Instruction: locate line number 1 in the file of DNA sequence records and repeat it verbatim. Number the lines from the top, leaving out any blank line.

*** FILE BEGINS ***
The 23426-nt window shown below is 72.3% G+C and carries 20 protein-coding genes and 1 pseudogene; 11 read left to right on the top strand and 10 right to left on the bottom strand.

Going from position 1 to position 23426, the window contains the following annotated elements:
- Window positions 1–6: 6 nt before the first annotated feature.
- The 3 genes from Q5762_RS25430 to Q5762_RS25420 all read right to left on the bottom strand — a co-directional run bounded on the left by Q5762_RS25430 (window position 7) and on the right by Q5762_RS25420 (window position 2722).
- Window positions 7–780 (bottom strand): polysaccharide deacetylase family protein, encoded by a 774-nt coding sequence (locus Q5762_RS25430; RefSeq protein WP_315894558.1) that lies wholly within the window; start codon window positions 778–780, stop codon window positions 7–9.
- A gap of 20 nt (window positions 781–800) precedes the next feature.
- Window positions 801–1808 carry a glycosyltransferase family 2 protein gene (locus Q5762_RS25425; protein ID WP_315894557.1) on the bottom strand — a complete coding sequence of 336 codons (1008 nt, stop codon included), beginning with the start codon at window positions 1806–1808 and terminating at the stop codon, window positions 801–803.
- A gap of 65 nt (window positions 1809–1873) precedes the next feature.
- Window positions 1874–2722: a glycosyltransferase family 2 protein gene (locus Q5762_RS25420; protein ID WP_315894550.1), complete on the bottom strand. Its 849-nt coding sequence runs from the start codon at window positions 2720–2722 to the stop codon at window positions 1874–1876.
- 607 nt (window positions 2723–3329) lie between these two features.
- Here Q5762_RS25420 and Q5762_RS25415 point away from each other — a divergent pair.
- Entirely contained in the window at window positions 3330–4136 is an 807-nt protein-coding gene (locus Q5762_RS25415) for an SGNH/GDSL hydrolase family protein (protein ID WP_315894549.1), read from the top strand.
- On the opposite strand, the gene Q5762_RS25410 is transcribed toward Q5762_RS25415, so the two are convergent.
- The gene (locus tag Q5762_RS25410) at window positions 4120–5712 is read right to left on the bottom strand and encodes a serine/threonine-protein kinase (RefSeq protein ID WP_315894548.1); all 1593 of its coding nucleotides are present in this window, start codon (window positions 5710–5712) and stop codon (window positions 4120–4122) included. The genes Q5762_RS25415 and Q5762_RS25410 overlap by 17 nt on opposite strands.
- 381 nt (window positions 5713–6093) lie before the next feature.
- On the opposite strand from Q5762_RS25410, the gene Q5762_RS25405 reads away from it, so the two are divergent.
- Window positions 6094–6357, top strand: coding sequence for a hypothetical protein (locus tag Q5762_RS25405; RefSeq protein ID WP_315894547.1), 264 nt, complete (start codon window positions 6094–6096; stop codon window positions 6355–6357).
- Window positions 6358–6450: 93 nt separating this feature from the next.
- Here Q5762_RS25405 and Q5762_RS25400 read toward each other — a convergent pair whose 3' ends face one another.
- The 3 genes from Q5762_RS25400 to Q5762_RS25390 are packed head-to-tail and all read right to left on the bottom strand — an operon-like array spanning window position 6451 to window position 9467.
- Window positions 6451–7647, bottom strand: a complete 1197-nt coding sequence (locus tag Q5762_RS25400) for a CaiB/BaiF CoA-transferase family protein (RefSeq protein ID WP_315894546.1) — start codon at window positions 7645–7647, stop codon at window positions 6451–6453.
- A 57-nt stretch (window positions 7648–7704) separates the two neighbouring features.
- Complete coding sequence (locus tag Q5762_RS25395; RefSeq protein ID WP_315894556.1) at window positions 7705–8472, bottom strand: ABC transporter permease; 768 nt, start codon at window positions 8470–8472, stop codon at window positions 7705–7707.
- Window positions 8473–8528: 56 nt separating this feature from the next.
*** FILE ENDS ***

The 23426-nt window shown below is 72.3% G+C and carries 20 protein-coding genes and 1 pseudogene; 11 read left to right on the top strand and 10 right to left on the bottom strand.